I was tugged into the murky depths of this cleverly constructed poolside psychodrama (published May 2016, Penguin UK). It’s centred on a newly restored lido, supposedly somewhere in London. (I want to know where, it sounds amazing!) Natalie the novel’s narrator discovers the lido one summer when, set free from the school where she teaches, she’s led into the orbit of oh-so-glamorous Lara.
The constraints of her teaching career, her drab flat in the wrong part of Elm Hill along with the habitual preachiness of her maths teacher husband Ed make Natalie vulnerable to the attentions of local celeb and sophisticate Lara, who lives in the best street in Elm Hill (overlooking the lido), speaks in a louche throaty drawl (well, she did in the audio book) and dresses like a diva. In contrast Natalie is plainish with a large birthmark, which has made her insecure about her appearance.
Nat, helplessly drawn to Lara, finds life increasingly wrapped around her new friend. Nat’s aquaphobic daughter Molly, 13, is befriended by Lara’s gorgeous 15-year old daughter Georgia, the bees knees in a group of friends who congregate almost daily around the lido and get up to things that Nat, anxious about her daughter’s well-being, would like to know about. Meanwhile Ed, according to Lara an Alain Delon-lookalike, starts to give maths lessons to the Georgia, while Lara seems keen to help Molly overcome her fear of getting in the water…
The book is on the long side, be warned. The plot has a complex structure with its foundations in the present (at the bedside of Molly, seriously ill following an incident we aren’t told much about) and swirling around significant events in the distant past (centred on a suburban pond, Nat’s haunt one wild summer with her bad-girl friend Mel) and the recent past (the big end-of-summer lido party). This device worked for me, though reading on paper/screen may have proved easier to follow than the audio version (I kept wondering if I’d lost my place).
So many undercurrents swirl around this novel, touching on social anxiety, envy, the desire to the in-crowd, the fear of stagnation and ageing… The title of the novel references the 1969 film La Piscine starring Alain Delon, recently remade, which Lara screens to her friends to celebrate the lido’s opening. There are hints that the novel might come to parallel the film (in which an attractive teenage girl stokes the rivalry between her father and his male friend, who ends up drowned in a villa pool). I wondered if and how it would do that. Another question posed but unanswered for much of the book, is why Lara wants to befriend Nat?
There’s plenty of suspense in the wait for answers, along with some truly dark stuff as we go back to Nat’s childhood misdeeds. We discover she is struggling with the burden of a dark secret involving things she did as a teenager, and she is afraid of her husband and daughter finding out. Her observations are imbued with guilt and regret over unspecified happenings in the recent and more distant past. What exactly she has done as a teen is wisely not divulged until later on in the book. I did find her hard to empathise with at this point; her motivations felt less understandable than I’d like them to have been. Many readers however will be able to relate to Nat’s yearning for greater freedom, excitement and adventure evident at the start of the novel, a sense that life won’t last forever and why the heck should we always be sensible – and who hasn’t been disoriented by the magnetic pull of someone who makes you feel special? Though I didn’t like Lara one bit, she’s an interesting character, outspoken yet intriguingly opaque.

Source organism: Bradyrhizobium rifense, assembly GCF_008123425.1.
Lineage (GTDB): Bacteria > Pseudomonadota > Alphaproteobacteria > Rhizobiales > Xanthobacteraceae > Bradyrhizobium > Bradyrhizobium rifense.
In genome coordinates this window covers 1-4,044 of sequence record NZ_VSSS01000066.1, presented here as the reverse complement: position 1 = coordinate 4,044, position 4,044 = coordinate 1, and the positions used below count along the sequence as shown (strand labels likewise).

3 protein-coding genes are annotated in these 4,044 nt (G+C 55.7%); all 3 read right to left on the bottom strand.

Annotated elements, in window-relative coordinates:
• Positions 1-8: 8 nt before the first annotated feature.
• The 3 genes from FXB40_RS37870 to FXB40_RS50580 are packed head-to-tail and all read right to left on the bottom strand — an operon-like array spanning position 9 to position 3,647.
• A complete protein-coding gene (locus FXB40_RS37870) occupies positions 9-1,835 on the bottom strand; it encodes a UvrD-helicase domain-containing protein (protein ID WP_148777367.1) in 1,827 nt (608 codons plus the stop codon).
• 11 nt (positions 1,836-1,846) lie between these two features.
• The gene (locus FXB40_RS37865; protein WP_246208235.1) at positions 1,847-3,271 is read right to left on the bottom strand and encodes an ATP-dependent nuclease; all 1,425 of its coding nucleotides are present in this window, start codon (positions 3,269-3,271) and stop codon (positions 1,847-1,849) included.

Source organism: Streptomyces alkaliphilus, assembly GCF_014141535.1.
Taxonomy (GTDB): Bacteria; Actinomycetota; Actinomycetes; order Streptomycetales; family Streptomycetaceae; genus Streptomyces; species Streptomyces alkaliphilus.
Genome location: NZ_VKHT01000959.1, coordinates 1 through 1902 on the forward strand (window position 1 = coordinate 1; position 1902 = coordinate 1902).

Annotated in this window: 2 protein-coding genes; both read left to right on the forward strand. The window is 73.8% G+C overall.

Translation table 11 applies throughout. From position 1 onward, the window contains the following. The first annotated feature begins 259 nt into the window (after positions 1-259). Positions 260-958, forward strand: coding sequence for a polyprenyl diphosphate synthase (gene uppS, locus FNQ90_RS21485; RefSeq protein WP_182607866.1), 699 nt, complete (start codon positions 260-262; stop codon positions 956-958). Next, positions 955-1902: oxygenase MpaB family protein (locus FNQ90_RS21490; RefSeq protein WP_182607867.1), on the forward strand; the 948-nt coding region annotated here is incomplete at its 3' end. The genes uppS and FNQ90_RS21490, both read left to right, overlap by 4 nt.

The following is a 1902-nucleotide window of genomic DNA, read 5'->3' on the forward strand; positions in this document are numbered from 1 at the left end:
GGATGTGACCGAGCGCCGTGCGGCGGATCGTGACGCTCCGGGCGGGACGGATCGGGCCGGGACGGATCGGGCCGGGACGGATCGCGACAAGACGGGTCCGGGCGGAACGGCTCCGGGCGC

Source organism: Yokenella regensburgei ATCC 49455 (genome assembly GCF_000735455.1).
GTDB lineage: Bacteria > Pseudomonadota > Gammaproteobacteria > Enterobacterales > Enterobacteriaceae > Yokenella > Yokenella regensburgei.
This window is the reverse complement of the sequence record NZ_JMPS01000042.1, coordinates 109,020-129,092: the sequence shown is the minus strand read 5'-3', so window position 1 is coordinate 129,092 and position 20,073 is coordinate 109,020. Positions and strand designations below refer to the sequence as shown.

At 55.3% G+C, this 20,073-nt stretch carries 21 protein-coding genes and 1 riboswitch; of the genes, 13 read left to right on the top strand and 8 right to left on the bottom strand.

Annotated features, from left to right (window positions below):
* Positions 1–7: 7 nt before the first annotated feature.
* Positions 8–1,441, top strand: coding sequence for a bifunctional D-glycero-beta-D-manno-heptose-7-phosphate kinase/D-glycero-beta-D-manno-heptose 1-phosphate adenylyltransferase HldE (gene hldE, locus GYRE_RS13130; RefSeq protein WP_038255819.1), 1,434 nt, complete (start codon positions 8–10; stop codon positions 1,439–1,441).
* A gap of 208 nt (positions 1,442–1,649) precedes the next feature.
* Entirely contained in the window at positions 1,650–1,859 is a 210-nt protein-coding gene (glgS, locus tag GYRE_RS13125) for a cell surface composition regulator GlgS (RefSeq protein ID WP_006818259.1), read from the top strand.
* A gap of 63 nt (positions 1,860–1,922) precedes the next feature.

I’d recommend this book if you enjoy a dark psychological drama with some quite disturbing aspects. While I admit to a slight sense of let-down near the end (relating to the opening scene, say no more), there is a well-constructed resolution that surprised me in part and added to my unsettled feeling. This is not a edge-of-your-seat thriller but is definitely a compelling read; the tension ratchets up strongly in the later stages. The writing and characterisation is top notch and everything feels totally believable. The Swimming Pool made me think about forgiveness, what should be forgiven and to what extent people can change. Also, the dangers of swimming pools… I may have to reconsider the next pool party invite.
2 thoughts on “Review of The Swimming Pool by Louise Candlish”
Such an excellent review. I feel compelled to read it now, though I tend to dislike rambling psychodramas where it’s difficult to keep track of when and where we are. I have read a few books lately that use the device of an undisclosed accident framing the present, and have found it incredibly frustrating if what has happened isn’t revealed until too late.
thanks Kali, I’m working on my reviews – the buggers aren’t easy to write esp. when trying not to give too much away 🙂 The structure of TSP worked for me in the main – though one can’t just relax into the story quite as much perhaps.